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Front. Microbiol., 06 October 2015 | https://doi.org/10.3389/fmicb.2015.01039

Commentary: Incorporation of membrane-anchored flagellin or Escherichia coli heat-labile enterotoxin B subunit enhances the immunogenicity of rabies virus-like particles in mice and dogs

  • T-cell Platform, Translational Medicine, Novartis Vaccines and Diagnostics (a GSK Company), Siena, Italy

Rabies virus is accountable for substantial economic burden, and possesses high risk to the individuals living in low-income countries. Rabies is fatal encephalitis caused by the rabies virus (RABV) and usually transmit to humans through bites from rabid animals. The causative agent for this life threatening disease is RABV, containing single-stranded negative-sense RNA as genetic material (Jackson, 2013). Annually, rabies is responsible for approximately 55,000 deaths worldwide (a substantial part of deaths occur in developing countries); (Ge et al., 2011). Vaccination is the principal path for prevention and control of the disease. Currently available cell culture based rabies vaccines possess several side effects (e.g. fever, headache, neurological disease etc.) and high cost in developing countries usually require many doses to provide pre and post-exposure protection against the RABV. Several, improved vaccines based on anti-rabies monoclonal antibodies, lyophilized, and cell culture technology, are already under clinical development phase (Kaur et al., 2015). Furthermore, recombinant molecules have also been used as vaccine candidates very extensively. Further, immunogenicity of these molecules can be enhanced by combining adjuvants and immuno-stimulatory molecules. In the past, Wen et al. demonstrated that recombinant rabies virus (rRABV) expressing dendritic cell activating molecules such as granulocyte-macrophage colony stimulating factor (GM-CSF), macrophage-derived chemokine (MDC), and macrophage inflammatory protein (MIP-1a), could enhance RABV immunogenicity (Wen et al., 2011). Moreover, Zhou et al. suggested that rRABV expressing bacterial flagellin could also induce robust adaptive immune responses (Zhou et al., 2013). Flagellin is a very effective and potent adjuvant because of non-inducer of IgE production and at very low dose (1–10 μg in non-human primates) very efficient to induce effective immune responses (Mizel and Bates, 2010). Recombinant virus-like particles (VLPs) are promising vaccine candidates, because they mimic original virus structure and are able to induce potent humoral and cellular immune responses (Kumar et al., 2011). Moreover, VLP possesses several advantages over the conventional vaccines because of the lack of genetic material, stable in extreme environment and capable of expressing foreign molecules. Very recently, Fontana et al. (2014) showed that VLPs containing glycoprotein of RABV are very efficient in induction of antibody mediated immune responses in Balb/c mice. Qi et al. (2015) combined all these novel strategies, in order to develop an effective RABV vaccine. In present report, Qi and colleagues constructed chimeric RABV-like particles (cRVLPs) containing RABV glycoprotein and matrix protein, expressing membrane-anchored flagellin or E. coli heat-labile enterotoxin B (LTB). Immunological studies in BALB/c mice and dog models demonstrated that both humoral and cellular immune responses were stronger with cRVLPs, compared with standard rabies VLPs (sVLPs). Further, Qi et al. (2015) suggest that flagellin promote antigen processing and presentation by inducing higher expression of MHC I and II on the surface of DCs. Interestingly, in a pioneer study, mucosal delivery of inactivated influenza vaccine have been shown to induce heterotypic immunity against H1N1 virus, when administered with heat-labile enterotoxin B (Tumpey et al., 2001). These attributes make flagellin and enterotoxin B outstanding adjuvants for use in vaccines.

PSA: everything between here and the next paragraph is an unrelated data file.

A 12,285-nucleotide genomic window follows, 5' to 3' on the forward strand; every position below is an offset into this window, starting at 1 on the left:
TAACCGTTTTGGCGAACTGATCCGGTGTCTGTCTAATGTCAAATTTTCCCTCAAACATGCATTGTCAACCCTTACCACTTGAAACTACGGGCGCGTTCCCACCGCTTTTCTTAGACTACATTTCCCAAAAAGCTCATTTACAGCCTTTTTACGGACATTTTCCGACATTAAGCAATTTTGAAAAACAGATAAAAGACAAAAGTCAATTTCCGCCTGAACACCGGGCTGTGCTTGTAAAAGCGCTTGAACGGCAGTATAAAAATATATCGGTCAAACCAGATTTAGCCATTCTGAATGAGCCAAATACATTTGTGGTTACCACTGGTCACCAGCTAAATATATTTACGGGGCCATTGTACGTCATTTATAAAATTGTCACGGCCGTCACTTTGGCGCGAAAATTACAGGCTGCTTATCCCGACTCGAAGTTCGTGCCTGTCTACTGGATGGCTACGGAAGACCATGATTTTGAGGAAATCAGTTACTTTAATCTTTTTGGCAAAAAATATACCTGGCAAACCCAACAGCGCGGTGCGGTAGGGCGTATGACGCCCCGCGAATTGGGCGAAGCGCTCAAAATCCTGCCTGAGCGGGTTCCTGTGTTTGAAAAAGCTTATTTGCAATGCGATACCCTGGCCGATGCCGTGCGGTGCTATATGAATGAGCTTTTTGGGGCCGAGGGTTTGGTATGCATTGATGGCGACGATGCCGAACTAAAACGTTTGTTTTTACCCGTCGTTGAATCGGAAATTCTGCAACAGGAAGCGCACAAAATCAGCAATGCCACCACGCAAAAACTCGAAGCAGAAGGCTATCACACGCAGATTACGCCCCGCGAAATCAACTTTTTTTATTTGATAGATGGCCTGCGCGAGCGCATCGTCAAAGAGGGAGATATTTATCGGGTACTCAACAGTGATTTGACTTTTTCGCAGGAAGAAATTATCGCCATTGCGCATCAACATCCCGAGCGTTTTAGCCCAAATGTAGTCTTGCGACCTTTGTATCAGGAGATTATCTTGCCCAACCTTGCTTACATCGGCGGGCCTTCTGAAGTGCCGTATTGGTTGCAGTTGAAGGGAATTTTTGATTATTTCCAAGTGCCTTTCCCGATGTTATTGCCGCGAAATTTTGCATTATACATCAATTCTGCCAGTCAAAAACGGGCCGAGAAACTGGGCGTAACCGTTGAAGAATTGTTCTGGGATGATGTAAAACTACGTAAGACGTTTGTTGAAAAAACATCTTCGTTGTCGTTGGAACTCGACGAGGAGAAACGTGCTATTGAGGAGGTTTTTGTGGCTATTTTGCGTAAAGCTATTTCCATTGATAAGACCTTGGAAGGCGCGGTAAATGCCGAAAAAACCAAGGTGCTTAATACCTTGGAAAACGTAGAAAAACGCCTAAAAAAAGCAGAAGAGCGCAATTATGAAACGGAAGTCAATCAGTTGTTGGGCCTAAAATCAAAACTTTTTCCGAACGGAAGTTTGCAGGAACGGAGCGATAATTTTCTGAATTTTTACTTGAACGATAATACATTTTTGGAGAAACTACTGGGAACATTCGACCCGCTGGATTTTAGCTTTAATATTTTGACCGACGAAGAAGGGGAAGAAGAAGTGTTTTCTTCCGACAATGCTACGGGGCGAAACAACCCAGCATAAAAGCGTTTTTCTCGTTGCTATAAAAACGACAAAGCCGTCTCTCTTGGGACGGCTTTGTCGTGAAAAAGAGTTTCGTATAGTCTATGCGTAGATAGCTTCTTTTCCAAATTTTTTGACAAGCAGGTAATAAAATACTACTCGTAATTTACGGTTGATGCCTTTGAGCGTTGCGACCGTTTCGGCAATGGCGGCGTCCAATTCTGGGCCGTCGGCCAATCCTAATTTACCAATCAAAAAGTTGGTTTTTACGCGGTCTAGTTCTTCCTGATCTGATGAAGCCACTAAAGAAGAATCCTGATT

In conclusion, present and previous reports suggest that chimeric VLPs are novel class of subunit vaccines and possess capability to induce both protective innate and adaptive immune responses. Possibly, use of immuno-modulators along with cRVLPS may enhance the efficacy of existing rabies vaccines. Further, detailed mechanism of the comprehensive effect of flagellin and enterotoxin B stimulated T and B-cells, on antiviral immune responses, should be investigated.

Conflict of Interest Statement

The author declares that the research was conducted in the absence of any commercial or financial relationships that could be construed as a potential conflict of interest.

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Keywords: rabies, VLP, vaccines, recombinant proteins, viruses

Citation: Kumar A (2015) Commentary: Incorporation of membrane-anchored flagellin or Escherichia coli heat-labile enterotoxin B subunit enhances the immunogenicity of rabies virus-like particles in mice and dogs. Front. Microbiol. 6:1039. doi: 10.3389/fmicb.2015.01039

Received: 10 June 2015; Accepted: 11 September 2015;
Published: 29 September 2015.

Edited by:

Masayuki Saijo, National Institute of Infectious Diseases, Japan

Reviewed by:

Takashi Irie, Hiroshima University, Japan
Akira Nishizono, Oita University, Japan

Copyright © 2015 Kumar. This is an open-access article distributed under the terms of the Creative Commons Attribution License (CC BY). The use, distribution or reproduction in other forums is permitted, provided the original author(s) or licensor are credited and that the original publication in this journal is cited, in accordance with accepted academic practice. No use, distribution or reproduction is permitted which does not comply with these terms.

*Correspondence: Arun Kumar, arun.q.kumar@gsk.com; sharmakumar.arun@yahoo.com